It’s time to abolish tipping

Waiting tables is one of the few professions in the U.S. where a person can be legally denied payment for his or her work. Every hour across America, waiters and waitresses in restaurants, bars and clubs do everything in their power to ensure their patrons have the most enjoyable experience possible.

While there are many people who make a habit of leaving good tips to compensate their servers, an equal number leave outrageously poor tips or leave no tip at all.

The server-patron relationship is one of power, power that is held solely by people who demand that another human being slave at their feet for hours at a time and then get to choose whether or not that person receives just compensation for their efforts.

The tipping system in America is archaic at best, and it’s time that we abolish it.

According to a 2001 article from CNN Money, the word “tip” originated in the 17th century and was used among thieves as a slang term for “to give.”

It was later adopted to refer to “drink money,” often given by patrons to servers so that they could enjoy a drink after hours. Since then, tipping has become a common practice — thanks to the fact that it allows restaurant owners to shift a majority of their cost to their patrons.

It’s a widely-held belief that tipping provides a strong incentive for waiters and waitresses to provide the highest level of service. But according to an article in Slate, the findings of several studies shows thattipping is not an effective incentive for performance in servers. It also creates an environment in which people of color, young people, old people, women and foreigners tend to get worse service than white males. In a tip-based system, nonwhite servers make less than their white peers for equal work.”

Working in the restaurant industry for almost two years, and 18 months of that as a server, I can confirm the findings of many of these studies.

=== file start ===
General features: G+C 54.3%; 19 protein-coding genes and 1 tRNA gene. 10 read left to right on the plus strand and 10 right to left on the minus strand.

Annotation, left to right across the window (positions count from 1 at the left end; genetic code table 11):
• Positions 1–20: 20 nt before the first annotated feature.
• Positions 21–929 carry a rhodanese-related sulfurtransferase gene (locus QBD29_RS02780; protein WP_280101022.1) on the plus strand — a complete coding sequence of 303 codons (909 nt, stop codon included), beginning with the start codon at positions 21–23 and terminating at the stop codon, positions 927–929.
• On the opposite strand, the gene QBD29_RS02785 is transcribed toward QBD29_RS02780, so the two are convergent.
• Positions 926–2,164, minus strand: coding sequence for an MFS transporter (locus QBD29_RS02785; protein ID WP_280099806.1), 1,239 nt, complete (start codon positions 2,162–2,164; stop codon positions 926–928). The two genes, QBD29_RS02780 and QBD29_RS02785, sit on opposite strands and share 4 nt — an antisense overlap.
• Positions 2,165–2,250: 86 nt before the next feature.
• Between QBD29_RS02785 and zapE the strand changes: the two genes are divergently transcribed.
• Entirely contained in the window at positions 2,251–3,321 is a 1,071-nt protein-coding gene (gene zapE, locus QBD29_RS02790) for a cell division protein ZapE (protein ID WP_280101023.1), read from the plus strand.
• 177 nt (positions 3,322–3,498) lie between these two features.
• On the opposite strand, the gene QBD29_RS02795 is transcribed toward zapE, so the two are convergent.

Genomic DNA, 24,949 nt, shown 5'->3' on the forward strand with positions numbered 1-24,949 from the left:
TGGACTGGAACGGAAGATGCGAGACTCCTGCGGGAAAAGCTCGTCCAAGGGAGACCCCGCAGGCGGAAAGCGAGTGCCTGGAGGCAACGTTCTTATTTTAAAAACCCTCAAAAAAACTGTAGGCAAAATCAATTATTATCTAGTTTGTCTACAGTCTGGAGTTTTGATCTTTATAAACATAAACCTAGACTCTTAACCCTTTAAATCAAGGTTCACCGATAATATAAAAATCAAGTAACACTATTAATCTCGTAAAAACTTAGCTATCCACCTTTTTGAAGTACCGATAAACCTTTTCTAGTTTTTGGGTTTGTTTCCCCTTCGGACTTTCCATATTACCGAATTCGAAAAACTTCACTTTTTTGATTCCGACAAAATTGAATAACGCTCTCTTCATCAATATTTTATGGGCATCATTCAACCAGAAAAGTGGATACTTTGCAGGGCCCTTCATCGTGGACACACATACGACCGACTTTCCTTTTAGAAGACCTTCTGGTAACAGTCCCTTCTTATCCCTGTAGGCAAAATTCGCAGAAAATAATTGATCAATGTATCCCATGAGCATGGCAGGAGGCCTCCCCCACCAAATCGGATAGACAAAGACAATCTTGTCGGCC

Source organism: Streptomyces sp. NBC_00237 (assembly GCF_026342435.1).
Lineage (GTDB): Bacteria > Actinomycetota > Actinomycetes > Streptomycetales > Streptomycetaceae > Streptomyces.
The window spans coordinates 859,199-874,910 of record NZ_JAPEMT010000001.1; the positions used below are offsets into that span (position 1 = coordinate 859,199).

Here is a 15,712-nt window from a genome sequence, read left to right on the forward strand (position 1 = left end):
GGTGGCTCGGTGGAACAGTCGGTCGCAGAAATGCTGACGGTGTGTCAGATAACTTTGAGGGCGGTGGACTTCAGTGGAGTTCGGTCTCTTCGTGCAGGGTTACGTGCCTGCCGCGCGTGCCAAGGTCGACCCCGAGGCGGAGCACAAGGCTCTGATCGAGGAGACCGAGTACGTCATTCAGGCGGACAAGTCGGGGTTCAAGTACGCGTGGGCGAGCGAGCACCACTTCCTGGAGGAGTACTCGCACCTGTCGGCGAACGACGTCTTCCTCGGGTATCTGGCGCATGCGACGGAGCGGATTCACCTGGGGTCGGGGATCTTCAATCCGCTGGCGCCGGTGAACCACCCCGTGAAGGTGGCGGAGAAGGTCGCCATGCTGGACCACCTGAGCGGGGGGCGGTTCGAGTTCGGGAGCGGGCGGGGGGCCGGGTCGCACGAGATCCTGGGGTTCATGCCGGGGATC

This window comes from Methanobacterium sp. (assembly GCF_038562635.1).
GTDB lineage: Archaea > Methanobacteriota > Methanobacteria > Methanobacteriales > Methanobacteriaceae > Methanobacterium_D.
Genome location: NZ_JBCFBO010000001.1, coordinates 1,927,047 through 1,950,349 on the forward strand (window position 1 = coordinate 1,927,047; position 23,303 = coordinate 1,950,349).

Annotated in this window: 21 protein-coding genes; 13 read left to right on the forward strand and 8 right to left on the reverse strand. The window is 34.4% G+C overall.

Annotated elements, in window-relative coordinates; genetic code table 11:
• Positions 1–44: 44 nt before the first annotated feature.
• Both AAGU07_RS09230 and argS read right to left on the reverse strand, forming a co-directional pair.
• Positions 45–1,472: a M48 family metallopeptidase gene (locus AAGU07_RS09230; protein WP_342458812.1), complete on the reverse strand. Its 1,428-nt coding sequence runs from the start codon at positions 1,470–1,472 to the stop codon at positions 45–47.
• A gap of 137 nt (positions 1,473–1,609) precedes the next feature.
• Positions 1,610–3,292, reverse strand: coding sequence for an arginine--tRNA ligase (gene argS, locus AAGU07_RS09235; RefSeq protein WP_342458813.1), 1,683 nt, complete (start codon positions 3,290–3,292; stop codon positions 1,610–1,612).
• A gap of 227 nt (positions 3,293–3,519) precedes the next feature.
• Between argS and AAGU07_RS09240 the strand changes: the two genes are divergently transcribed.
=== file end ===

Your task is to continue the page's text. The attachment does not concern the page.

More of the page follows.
I have seen customers discriminated against by fellow servers and have seen servers discriminated against by customers. I have also been in the unique position of working for companies that use what is called a “service charge”: an automatic gratuity that eliminates the need for tipping.

I’ve also worked for companies that operate on a purely tip-based system. Having experienced both, I can say unequivocally that the service charge model is superior.

Companies that use a service charge to ensure a set gratuity for servers provide far more motivation and higher morale. In these ecosystems, waiting tables becomes like any other job. Servers know how much they will be paid up front and can rest assured knowing that their hard work will not go unrewarded.

This encourages employees to go above and beyond because they can focus less on what they are making hourly and more on striving for recognition and possible promotion. Jay Porter, author of the aforementioned Slate article, relates his experiences after switching his restaurant to a service charge model:

When we switched from tipping to a service charge, our food improved, probably because our cooks were being paid more and didn’t feel taken for granted. In turn, business improved, and within a couple of months, our server team was making more money than it had under the tipped system. The quality of our service also improved.”

Unfortunately, recent changes in federal tax law have made it even less desirable for businesses to run the service charge model. Under these new laws, the IRS considers all automatic gratuities as income that goes towards a restaurant’s bottom line.

It is taxed as such, which means that employers are essentially paying taxes on money that fails to increase their profit margin. This provides almost no incentive for restaurant owners, many of whom are more concerned with the bottom line than the happiness of their employees, to run anything but a purely tip-based system.

The service charge model is without a doubt superior. Including the cost of service in a meal relieves servers from the stress of worrying about their hourly income and increases morale, which increases the quality of service. It also takes the pressure off of the customer, who no longer needs to worry about tipping too much or too little.

We live in a draconian world where it is legal for a person to pour their heart and soul into their job and receive absolutely no compensation in return, simply because someone else overspent and couldn’t afford the tip, or they tip low because that’s how they were taught.

The tipping model needs to be removed from our culture, and it needs to be replaced with a system that compensates servers the same way people in all professions should be compensated: fairly and justly.

 

Reach the columnist at svshacke@asu.edu or follow him on Twitter @sirshackofford